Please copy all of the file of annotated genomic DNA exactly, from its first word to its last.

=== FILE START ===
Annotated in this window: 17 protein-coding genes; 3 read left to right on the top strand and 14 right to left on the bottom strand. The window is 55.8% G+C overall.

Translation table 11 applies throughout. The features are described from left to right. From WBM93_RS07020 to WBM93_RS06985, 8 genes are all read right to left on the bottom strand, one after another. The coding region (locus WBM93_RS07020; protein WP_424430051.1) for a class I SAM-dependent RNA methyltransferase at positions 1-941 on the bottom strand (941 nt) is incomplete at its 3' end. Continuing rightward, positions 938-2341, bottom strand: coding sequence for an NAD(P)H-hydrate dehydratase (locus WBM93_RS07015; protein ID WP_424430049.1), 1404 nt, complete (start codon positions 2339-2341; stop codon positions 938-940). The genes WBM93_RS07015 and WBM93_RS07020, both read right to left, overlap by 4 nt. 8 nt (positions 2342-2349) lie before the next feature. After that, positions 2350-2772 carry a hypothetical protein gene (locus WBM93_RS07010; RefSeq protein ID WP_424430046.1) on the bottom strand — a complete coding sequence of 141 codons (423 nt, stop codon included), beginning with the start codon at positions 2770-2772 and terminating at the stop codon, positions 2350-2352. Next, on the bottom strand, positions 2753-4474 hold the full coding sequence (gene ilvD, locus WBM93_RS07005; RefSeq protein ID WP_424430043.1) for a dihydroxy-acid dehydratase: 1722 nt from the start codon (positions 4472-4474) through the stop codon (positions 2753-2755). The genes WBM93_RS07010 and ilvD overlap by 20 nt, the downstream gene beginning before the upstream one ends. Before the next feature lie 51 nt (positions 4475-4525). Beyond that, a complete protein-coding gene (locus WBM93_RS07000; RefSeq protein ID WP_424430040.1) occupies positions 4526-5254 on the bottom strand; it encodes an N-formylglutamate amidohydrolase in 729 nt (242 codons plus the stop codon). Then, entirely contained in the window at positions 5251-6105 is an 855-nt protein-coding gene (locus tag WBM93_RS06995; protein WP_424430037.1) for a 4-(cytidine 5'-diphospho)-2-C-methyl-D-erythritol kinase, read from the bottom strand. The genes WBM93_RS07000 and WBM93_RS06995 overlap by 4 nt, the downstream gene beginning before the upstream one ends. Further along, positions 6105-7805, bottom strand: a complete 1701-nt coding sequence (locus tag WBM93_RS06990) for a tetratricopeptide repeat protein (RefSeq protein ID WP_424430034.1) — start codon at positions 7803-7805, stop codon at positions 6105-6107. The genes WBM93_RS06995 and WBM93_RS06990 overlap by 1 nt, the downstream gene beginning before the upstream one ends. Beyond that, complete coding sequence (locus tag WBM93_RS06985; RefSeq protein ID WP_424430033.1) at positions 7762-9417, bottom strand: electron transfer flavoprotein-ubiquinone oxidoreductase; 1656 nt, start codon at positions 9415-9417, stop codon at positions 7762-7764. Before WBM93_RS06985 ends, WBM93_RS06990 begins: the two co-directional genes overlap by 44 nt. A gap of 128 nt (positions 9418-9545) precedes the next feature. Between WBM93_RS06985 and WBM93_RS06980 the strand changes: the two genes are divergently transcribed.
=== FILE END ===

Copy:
Annotated in this window: 17 protein-coding genes; 3 read left to right on the top strand and 14 right to left on the bottom strand. The window is 55.8% G+C overall.

Translation table 11 applies throughout. The features are described from left to right. From WBM93_RS07020 to WBM93_RS06985, 8 genes are all read right to left on the bottom strand, one after another. The coding region (locus WBM93_RS07020; protein WP_424430051.1) for a class I SAM-dependent RNA methyltransferase at positions 1-941 on the bottom strand (941 nt) is incomplete at its 3' end. Continuing rightward, positions 938-2341, bottom strand: coding sequence for an NAD(P)H-hydrate dehydratase (locus WBM93_RS07015; protein ID WP_424430049.1), 1404 nt, complete (start codon positions 2339-2341; stop codon positions 938-940). The genes WBM93_RS07015 and WBM93_RS07020, both read right to left, overlap by 4 nt. 8 nt (positions 2342-2349) lie before the next feature. After that, positions 2350-2772 carry a hypothetical protein gene (locus WBM93_RS07010; RefSeq protein ID WP_424430046.1) on the bottom strand — a complete coding sequence of 141 codons (423 nt, stop codon included), beginning with the start codon at positions 2770-2772 and terminating at the stop codon, positions 2350-2352. Next, on the bottom strand, positions 2753-4474 hold the full coding sequence (gene ilvD, locus WBM93_RS07005; RefSeq protein ID WP_424430043.1) for a dihydroxy-acid dehydratase: 1722 nt from the start codon (positions 4472-4474) through the stop codon (positions 2753-2755). The genes WBM93_RS07010 and ilvD overlap by 20 nt, the downstream gene beginning before the upstream one ends. Before the next feature lie 51 nt (positions 4475-4525). Beyond that, a complete protein-coding gene (locus WBM93_RS07000; RefSeq protein ID WP_424430040.1) occupies positions 4526-5254 on the bottom strand; it encodes an N-formylglutamate amidohydrolase in 729 nt (242 codons plus the stop codon). Then, entirely contained in the window at positions 5251-6105 is an 855-nt protein-coding gene (locus tag WBM93_RS06995; protein WP_424430037.1) for a 4-(cytidine 5'-diphospho)-2-C-methyl-D-erythritol kinase, read from the bottom strand. The genes WBM93_RS07000 and WBM93_RS06995 overlap by 4 nt, the downstream gene beginning before the upstream one ends. Further along, positions 6105-7805, bottom strand: a complete 1701-nt coding sequence (locus tag WBM93_RS06990) for a tetratricopeptide repeat protein (RefSeq protein ID WP_424430034.1) — start codon at positions 7803-7805, stop codon at positions 6105-6107. The genes WBM93_RS06995 and WBM93_RS06990 overlap by 1 nt, the downstream gene beginning before the upstream one ends. Beyond that, complete coding sequence (locus tag WBM93_RS06985; RefSeq protein ID WP_424430033.1) at positions 7762-9417, bottom strand: electron transfer flavoprotein-ubiquinone oxidoreductase; 1656 nt, start codon at positions 9415-9417, stop codon at positions 7762-7764. Before WBM93_RS06985 ends, WBM93_RS06990 begins: the two co-directional genes overlap by 44 nt. A gap of 128 nt (positions 9418-9545) precedes the next feature. Between WBM93_RS06985 and WBM93_RS06980 the strand changes: the two genes are divergently transcribed.